fledgling romance in order to marry Koss hurt Trip but
even then, with nothing to lose and everything to gain;
he played it safe and said nothing.
T’Pol admits she wanted Tucker to come back to Enterprise for more
than purely professional reasons and even seals the admission with
a kiss! After four years of misunderstandings, hurt feelings and deliberate
mistruths finally they seemed to be moving in the right direction.
“Commander, have you been experiencing any unusual day dreams?
Accompanied by intense auditory and visual sensations. They would
involve me.” T’Pol.
STAR TREK MAGAZINE
T’POL & TRIP
Although often puzzled by Trip, especially when
he said one thing but his behavior indicated another,
T’Pol did try to meet him in the middle. Her endeavors
to connect with Trip on a more human level led to
her experimentation with Trellium D and during her
withdrawal from the drug, despite her first instinct
being to push him away, she instead turned to him for
support. She eventually told him her age, admitting
that to a Vulcan it is considered intimate information
and after the discovery of the Kir’Shara, and her
decision to focus on rediscovering what it means to be
Vulcan, she made a point of explaining her choice to
him. However these small but positive steps were not
enough to bridge the gap between them.
Trip and T’Pol’s romance appeared to be something
of an open secret on Enterprise or at least the subject
of much speculative gossip. Phlox was aware of their
relationship, much to T’Pol’s surprise, and so was
Malcolm Reed. Whether Hoshi ever made the connection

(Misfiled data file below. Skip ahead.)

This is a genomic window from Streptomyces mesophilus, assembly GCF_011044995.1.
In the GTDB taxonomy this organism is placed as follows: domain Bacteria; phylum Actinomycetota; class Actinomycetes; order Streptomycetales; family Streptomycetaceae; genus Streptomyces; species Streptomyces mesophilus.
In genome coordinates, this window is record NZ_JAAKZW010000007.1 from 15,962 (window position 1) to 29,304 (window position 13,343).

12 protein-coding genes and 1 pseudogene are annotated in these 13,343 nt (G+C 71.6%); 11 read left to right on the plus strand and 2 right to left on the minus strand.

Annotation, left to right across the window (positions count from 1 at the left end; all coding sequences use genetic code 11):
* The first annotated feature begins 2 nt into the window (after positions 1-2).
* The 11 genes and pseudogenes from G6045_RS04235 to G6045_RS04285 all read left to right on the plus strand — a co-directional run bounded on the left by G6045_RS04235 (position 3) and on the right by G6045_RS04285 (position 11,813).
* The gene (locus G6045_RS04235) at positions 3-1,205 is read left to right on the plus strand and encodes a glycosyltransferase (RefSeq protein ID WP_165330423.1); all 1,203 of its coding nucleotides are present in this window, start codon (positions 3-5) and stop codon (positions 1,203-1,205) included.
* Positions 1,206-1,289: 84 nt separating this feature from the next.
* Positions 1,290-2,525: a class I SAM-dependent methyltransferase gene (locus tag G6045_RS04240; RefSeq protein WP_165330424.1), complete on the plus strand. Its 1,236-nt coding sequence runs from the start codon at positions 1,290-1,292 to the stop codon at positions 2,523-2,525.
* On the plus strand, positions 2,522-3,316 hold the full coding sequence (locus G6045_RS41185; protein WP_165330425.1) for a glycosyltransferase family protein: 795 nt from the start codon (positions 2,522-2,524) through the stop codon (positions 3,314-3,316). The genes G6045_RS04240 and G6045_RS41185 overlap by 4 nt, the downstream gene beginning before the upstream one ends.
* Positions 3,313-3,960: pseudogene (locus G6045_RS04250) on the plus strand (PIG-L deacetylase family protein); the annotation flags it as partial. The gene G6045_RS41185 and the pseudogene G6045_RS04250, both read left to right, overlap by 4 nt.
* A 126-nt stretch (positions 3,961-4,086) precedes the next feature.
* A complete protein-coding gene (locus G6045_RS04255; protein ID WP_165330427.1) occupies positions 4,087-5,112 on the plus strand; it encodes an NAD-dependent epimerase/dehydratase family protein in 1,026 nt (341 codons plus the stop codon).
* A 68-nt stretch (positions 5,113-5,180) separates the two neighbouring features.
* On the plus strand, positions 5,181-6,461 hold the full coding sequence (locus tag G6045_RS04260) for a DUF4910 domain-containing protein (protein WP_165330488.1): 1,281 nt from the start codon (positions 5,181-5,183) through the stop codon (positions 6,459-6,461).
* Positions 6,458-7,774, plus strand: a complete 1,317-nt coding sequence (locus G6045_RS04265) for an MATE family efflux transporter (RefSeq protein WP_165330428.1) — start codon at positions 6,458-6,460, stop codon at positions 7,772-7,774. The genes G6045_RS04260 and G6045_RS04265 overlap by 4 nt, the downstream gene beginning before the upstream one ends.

between her post-mind meld dreams of Trip, and the
first officer is unknown but Sato was no intellectual
slouch and it’s reasonable to assume the penny
eventually dropped. Possibly the most interesting
question is whether Archer knew. Archer had confronted
his own attraction to T’Pol earlier but put it aside in
favor of a professional relationship. Neither Trip nor
T’Pol discussed their romance with Archer on-screen
and so it remains unknown whether he was aware of the
ongoing tension between two of his senior officers.
Despite indications to the contrary during season
four of Enterprise, the final episode in the series,
“These Are the Voyages…,” suggested that Trip and T’Pol
were not able to make their relationship work in the
long term. If they could only have brought themselves,
just once, to admit their feelings then perhaps the lines
of communication would have been opened enough to
allow them a real chance as a couple .
The impressive narrative contortions of Andy Mangels and Michael
A. Martin in the Star Trek: Enterprise re-launch novels (starting with
The Good That Men Do) reunite Trip and T’Pol. Their complex reinterpretation of the events depicted in “These Are The Voyages…”
sees Commander Tucker faking his own death in order to go behind
enemy lines into the Romulan Star Empire. In the books that follow he
and T’Pol continue their relationship both in person (where possible)
and through the telepathic bond they still share. What the future
holds for them as a couple is yet to be seen but as it stands currently
their relationship is stronger than ever.
STAR TREK MAGAZINE